As someone who reads at least three novels a week, I consider myself a bit of a book connoisseur. I have devoured a number of excellent books, and I have also slogged through quite a few that were not my favorite. The sheer volume of literature I’ve consumed has allowed me to hone my list of dislikes, from physical flaws in a paperback or boring storylines.
I insist on finding a hard copy of the books I read. However, this has resulted in my developing a list of bothersome printing practices. First and worst are pictures of real people on book covers. Usually, these are romance books, and the cover makes reading the book truly embarrassing. If I see a book in a store with male models or scantily dressed women on the cover, I will immediately put it back on the shelf and walk away.
Another issue is half covers or covers that are not as wide as the pages of the book. Why is it missing half of its cover? It looks sloppy, and I really cannot justify it. Boring titles are also another deterrent to picking up a book. If the title explains exactly what happens in the book, then I have no reason to read it. Small fonts are also quite annoying. Even though I have 20/20 vision, reading small text gives me a headache, and it is discouraging to realize it has taken me five minutes to read two pages. Weird fonts, such as cursive, can be fun for short passages, but they also make the book harder to read for longer spans of time. Although these printing choices may seem like small pet peeves, they can make or break a book for me.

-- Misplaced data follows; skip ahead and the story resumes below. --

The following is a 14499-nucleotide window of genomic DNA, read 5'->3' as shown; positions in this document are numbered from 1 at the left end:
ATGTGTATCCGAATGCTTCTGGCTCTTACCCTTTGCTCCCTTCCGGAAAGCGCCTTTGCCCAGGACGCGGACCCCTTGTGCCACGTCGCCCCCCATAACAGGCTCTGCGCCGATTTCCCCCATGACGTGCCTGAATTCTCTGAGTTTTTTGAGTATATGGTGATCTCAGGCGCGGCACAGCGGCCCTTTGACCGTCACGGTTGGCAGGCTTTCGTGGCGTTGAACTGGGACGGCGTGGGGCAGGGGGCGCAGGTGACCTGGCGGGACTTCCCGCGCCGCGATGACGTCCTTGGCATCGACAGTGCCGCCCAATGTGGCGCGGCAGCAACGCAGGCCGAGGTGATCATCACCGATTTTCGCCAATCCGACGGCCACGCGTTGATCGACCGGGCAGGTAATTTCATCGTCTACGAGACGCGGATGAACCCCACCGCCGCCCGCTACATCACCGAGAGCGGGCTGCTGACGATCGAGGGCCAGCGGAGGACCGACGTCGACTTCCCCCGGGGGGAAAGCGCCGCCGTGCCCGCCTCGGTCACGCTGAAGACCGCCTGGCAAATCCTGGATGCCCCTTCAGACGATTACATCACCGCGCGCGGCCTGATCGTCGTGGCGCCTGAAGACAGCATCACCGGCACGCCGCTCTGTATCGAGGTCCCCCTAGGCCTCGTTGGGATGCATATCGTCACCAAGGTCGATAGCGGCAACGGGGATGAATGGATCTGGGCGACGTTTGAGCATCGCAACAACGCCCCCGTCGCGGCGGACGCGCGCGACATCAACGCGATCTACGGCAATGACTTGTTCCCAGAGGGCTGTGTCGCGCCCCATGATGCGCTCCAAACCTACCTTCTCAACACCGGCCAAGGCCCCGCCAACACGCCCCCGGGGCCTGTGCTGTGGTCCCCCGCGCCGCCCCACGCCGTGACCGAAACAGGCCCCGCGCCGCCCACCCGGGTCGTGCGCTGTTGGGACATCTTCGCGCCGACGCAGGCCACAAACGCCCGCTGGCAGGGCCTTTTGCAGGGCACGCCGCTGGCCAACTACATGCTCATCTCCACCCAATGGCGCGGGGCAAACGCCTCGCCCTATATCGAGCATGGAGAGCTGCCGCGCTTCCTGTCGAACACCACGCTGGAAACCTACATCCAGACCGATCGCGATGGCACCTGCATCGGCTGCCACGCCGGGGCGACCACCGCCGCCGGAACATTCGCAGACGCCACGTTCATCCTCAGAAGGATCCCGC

A book’s content can also raise major issues. I have seriously considered messaging authors to ask them what they were thinking. If I read an entire book —- or worse yet, an entire book series — and the beloved main character or love interest dies, I have wasted my time. I, quite frankly, want a refund. In that same vein, I expect the ending of a long series of books to be satisfying. I have read a four-book fantasy series that totaled 2000 pages, only for it to end in sadness. Again, a waste of my time. The whole point of reading for me is to get to a satisfying conclusion, such as winning the war or the couple getting together.
Another big pet peeve of mine is a passive main character. Everything is just happening to the main character instead of them driving the plot. This makes for a boring read, and I cannot get attached. When it comes to romances, I hate when they are too long. There is really no need for relationship issues to take 500 pages to resolve. They lose my interest unless they are spectacularly written, anyway. For thrillers, I should not have to read through multiple chapters of background to get to the suspense and action. The whole point of reading a thriller is to be thrilled, not to be given a four page description of an old house. Also, the names of characters should not be too similar, as it’s just confusing to the reader. Tim should not be in an epic battle with Tom. Lastly, children should not be included in adult novels. They can be cute, but most of the time they are written to seem too old and unrealistically mature. The five-year-old should not be giving sage advice to an adult.
Although no book is perfect, some are better than others. If you plan to write a book, I beg you, on behalf of myself and other readers, please try to avoid these mistakes.
Hater Tuesday is an authorless column that runs on Tuesdays and centers around critiquing media or culture.